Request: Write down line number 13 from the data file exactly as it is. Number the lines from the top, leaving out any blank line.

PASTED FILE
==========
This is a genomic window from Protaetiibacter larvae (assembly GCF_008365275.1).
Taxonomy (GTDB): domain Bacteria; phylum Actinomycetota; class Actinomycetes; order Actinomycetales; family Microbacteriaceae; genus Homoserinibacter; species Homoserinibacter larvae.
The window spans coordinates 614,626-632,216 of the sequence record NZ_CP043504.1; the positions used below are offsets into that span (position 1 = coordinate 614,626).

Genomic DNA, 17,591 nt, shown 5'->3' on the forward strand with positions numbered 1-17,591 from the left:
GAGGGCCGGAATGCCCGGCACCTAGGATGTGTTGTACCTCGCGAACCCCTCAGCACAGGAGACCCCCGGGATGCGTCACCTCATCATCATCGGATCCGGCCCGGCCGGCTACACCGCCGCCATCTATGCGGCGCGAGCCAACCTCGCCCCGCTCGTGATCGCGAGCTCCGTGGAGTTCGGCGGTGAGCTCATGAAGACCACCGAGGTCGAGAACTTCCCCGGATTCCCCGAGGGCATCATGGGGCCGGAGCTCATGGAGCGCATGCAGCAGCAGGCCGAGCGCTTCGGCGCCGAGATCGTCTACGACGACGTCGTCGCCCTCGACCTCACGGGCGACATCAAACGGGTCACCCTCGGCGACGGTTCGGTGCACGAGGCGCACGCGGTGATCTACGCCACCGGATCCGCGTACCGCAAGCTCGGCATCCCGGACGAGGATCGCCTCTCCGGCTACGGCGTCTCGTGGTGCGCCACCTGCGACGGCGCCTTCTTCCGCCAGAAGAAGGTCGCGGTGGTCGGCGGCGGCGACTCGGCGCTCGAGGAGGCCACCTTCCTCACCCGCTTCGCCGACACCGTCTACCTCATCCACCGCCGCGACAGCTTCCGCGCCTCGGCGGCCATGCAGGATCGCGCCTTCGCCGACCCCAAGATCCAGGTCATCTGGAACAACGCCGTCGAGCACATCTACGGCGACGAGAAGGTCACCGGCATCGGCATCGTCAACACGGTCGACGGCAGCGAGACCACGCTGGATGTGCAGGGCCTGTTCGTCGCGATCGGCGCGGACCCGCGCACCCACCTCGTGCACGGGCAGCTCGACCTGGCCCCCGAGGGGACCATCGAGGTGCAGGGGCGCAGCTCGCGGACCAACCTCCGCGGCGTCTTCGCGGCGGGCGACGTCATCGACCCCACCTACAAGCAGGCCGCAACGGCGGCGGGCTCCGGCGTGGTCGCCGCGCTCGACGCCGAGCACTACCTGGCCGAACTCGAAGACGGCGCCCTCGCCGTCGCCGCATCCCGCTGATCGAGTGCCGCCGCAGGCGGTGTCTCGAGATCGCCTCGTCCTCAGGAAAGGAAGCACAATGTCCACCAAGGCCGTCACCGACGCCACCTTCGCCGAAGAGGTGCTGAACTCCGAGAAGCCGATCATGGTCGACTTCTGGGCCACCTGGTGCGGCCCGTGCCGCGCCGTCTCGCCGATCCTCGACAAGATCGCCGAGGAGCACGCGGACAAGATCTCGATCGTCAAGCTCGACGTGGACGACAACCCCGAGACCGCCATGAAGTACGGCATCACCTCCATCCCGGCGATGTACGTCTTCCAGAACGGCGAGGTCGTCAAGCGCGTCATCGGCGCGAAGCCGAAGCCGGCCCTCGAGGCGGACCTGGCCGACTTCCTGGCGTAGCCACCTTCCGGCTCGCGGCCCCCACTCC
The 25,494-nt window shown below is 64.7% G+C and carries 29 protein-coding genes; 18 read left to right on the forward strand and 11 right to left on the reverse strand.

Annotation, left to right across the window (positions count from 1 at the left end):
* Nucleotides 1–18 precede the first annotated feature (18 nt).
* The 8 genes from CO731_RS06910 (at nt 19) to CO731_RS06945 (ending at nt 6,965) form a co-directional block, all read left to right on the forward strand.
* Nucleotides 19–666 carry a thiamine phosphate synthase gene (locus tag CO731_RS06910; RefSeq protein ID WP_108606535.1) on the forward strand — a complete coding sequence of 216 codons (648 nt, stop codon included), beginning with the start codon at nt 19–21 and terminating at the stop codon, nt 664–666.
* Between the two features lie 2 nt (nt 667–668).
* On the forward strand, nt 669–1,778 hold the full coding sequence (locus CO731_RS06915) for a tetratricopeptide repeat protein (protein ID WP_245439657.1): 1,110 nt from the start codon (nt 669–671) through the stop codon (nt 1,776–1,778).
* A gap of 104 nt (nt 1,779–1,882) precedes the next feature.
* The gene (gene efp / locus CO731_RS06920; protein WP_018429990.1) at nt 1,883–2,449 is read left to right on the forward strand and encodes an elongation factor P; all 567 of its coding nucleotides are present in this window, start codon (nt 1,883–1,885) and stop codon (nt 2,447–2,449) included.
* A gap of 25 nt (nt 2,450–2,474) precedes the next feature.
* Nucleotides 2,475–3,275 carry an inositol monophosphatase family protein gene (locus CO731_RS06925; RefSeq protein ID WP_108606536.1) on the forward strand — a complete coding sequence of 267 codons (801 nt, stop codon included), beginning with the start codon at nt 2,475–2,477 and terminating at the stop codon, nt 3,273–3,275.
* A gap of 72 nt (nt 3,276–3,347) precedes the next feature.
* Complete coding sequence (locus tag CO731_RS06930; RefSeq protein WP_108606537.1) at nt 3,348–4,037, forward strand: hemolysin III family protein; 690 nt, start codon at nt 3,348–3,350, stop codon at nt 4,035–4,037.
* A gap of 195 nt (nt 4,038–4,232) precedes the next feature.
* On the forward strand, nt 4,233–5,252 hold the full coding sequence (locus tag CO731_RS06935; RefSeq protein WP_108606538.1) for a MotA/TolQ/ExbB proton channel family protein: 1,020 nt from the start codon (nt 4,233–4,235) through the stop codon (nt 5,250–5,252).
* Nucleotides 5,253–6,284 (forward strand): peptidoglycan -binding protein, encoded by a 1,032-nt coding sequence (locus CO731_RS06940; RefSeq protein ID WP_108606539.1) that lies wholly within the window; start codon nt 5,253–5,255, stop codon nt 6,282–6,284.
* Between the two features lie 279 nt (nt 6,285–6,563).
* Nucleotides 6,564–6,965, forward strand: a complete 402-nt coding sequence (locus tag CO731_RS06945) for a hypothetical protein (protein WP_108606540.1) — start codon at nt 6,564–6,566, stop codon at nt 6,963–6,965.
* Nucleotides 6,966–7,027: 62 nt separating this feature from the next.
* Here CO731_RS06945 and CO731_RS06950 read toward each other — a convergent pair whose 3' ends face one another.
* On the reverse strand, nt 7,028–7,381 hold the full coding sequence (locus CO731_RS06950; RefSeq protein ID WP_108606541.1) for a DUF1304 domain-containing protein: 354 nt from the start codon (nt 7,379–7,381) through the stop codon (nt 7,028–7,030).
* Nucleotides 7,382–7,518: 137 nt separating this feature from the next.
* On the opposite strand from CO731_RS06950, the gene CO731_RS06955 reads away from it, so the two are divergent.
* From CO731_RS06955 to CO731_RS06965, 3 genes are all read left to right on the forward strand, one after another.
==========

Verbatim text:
* A gap of 104 nt (nt 1,779–1,882) precedes the next feature.